Philippines’ tourism thrown a US$8.2 million lifeline to lift domestic travel

Severely ailing from the impact of the Covid-19 pandemic, the Philippines’ tourism sector gets a shot in the arm with several initiatives, including a US$8.2 million budget for a new domestic travel campaign and US$1.7 million for industry staff training and preparedness on the virus.

Tourism secretary Bernadette Romulo-Puyat disclosed these during the special meeting of the multi-sectoral Tourism Coordinating Council on Wednesday, noting that while foreign arrivals grew by nearly 10 per cent in January, it nosedived by 42 per cent to a paltry 418,128 in February.

Tourism secretary Bernadette Romulo-Puyat announcing government incentives to aid businesses during Covid-19 at the Tourism Coordinating Council meeting last Wednesday

Hotel occupancy rates in Boracay and Bohol plunged by 40 per cent, and other prime destinations such as Cebu and Manila are also suffering from reduced occupancy at varying degrees.

In a related development, Bounce Back, a multi-sectoral meeting initiated by the Department of Trade and Industry, and Management Association of the Philippines last week submitted several takeaways in lending support to the beleaguered tourism sector.

One of its participants, former tourism secretary Mina Gabor, suggested forming a Philippine Department of Tourism (DoT) crisis communication committee to handle emergencies like the Covid-19 epidemic, with continuous training provided for its members.

Gabor told TTG Asia that since nearly 99 per cent of all tourism companies are micro, small and medium enterprises, “there should be a funding mechanism to help these people,” and the funds can come from DoT.

This funding mechanism is akin to the suggestion made by another Bounce Back participant, tourism consultant Jerome de la Fuente, for a “stimulus package” to tide the industry over the slump.

This can take on the form of double deduction on expenses for tourism-related training, tax holidays, soft loans, and so on, he added.

Gabor cited the need for communicating positivity during a crisis. “We must counter the (Covid-19) fear with good news. We should show that there’s no local transmission, that Filipinos are not wearing masks and there’s no panic buying. We have to communicate better and laymanise our language so the people can understand better and prevent panic”.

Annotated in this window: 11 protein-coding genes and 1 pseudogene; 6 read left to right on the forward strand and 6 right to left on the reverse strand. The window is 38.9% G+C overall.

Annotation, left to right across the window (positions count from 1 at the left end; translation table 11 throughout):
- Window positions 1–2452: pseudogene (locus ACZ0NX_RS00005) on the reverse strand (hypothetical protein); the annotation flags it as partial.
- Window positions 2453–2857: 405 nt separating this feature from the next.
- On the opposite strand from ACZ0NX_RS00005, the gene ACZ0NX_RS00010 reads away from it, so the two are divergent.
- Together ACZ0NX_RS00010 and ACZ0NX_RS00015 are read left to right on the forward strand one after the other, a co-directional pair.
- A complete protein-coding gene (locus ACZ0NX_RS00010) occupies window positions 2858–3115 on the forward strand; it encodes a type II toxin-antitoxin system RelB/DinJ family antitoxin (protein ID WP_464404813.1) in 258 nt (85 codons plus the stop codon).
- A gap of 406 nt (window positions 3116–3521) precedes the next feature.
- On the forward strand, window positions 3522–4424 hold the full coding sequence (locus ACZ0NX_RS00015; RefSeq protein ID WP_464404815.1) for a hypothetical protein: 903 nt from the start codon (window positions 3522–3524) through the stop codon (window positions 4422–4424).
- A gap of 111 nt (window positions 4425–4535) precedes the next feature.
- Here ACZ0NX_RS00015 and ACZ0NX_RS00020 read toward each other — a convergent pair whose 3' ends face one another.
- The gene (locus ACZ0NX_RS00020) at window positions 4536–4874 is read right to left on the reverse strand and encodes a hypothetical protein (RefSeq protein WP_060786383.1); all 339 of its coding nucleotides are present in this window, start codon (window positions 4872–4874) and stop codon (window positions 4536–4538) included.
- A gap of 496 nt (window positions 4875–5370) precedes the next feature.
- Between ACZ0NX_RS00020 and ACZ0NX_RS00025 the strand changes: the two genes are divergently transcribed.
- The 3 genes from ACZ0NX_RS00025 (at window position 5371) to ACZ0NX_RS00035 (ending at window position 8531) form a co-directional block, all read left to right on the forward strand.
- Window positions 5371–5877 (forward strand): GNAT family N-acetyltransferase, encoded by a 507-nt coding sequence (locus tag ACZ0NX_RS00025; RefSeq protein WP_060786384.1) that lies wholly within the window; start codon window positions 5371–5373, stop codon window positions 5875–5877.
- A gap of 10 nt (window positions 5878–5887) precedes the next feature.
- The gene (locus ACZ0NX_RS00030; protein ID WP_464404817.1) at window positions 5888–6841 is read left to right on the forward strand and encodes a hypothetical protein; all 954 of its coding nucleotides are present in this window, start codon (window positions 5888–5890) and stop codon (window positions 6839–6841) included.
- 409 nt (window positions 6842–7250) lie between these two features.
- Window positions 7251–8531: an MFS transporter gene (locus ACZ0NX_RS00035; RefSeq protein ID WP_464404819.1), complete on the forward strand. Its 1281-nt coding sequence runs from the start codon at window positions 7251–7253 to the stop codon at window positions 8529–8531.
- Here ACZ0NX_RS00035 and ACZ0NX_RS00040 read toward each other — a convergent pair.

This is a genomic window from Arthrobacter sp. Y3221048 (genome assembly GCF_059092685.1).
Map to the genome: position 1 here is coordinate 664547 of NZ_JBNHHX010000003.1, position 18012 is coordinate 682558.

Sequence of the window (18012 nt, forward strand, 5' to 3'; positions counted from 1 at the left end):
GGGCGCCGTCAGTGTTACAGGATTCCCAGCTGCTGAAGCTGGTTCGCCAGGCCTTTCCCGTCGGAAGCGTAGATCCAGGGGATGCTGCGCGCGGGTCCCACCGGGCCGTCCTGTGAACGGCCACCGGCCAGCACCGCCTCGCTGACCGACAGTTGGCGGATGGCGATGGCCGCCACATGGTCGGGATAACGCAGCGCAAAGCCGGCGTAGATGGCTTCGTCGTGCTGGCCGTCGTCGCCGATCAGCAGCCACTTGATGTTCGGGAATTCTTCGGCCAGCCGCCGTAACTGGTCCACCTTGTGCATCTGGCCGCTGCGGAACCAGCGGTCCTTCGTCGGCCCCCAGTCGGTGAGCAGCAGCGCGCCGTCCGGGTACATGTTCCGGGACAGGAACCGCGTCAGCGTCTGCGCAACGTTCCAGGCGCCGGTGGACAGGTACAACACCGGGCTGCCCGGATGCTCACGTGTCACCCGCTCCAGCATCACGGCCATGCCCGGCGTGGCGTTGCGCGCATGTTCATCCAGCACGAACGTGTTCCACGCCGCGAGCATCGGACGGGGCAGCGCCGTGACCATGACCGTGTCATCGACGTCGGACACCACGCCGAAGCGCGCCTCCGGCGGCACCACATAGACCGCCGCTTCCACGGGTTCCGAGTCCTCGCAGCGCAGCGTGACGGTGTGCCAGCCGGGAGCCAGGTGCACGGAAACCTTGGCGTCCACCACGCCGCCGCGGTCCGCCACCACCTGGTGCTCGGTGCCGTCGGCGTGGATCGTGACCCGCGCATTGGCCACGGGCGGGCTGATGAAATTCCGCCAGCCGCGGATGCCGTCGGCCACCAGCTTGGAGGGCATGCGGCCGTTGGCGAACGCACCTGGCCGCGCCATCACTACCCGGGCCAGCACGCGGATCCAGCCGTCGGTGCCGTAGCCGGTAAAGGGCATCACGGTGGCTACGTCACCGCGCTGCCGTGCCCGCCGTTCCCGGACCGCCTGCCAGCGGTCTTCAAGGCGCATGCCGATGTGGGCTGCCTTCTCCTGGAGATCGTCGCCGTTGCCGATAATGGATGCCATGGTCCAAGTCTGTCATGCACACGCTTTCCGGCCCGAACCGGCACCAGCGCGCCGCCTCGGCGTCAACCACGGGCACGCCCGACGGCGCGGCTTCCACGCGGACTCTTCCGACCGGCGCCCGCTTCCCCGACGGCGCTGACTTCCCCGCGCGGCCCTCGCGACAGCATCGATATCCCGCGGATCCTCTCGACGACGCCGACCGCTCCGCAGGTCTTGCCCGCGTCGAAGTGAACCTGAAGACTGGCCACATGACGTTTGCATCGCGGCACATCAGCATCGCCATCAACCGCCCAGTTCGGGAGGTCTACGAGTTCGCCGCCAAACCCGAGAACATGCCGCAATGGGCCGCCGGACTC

Citing a DoT advert on CNN that showcased Philippine beaches, Gabor said that it sends the message, especially to the cold countries afflicted by Covid-19, that the destination is sunny, safe, refreshing and the people happy.

Over the weekend, the DoT hastily cancelled the ill-advised Shopping Festival which was supposed to take place from March 1-31.

Furthermore, the discounted Domestic Fun promotions designed to rev up domestic travel has not been getting the expected number of participating hotels and desired discounts.

As of press time, Domestic Fun has 38 participating hotels (of which only one is a foreign brand) offering up to 70 per cent discounts for the country’s top 10 destinations, and three Philippine carriers dangling up to 30 per cent discounts, which travel agents could include in their tour packages.

Tourism Congress of the Philippines president Jojo Clemente explained that they are still receiving more rates and more participating hotels.

“We’re continuing to reach out to Western Visayas and other regions. It is a moving situation. The hotels and airlines will adjust (their rates)”, he added.

However, de la Fuente said Domestic Fun’s destinations like Boracay are “proven bestsellers”, so hotels won’t drop their rates too much as it would be difficult to raise the rates when the situation improves. Hotels also won’t drastically cut rates just to gain a handful of patrons.

De la Fuente said domestic promotions are rate-driven, especially since the Philippines is mainly mass market and the archipelagic nature of the country means having to spend on airfares too.

He suggested tapping lesser known destinations where rates are still affordable, including destinations with resorts that can address wellness and virus concerns with wide space, farm and agricultural attractions.

De la Fuente also suggested that hotels and resorts should not just reduce rates, but incorporate value and add ons, plus better guest experience.

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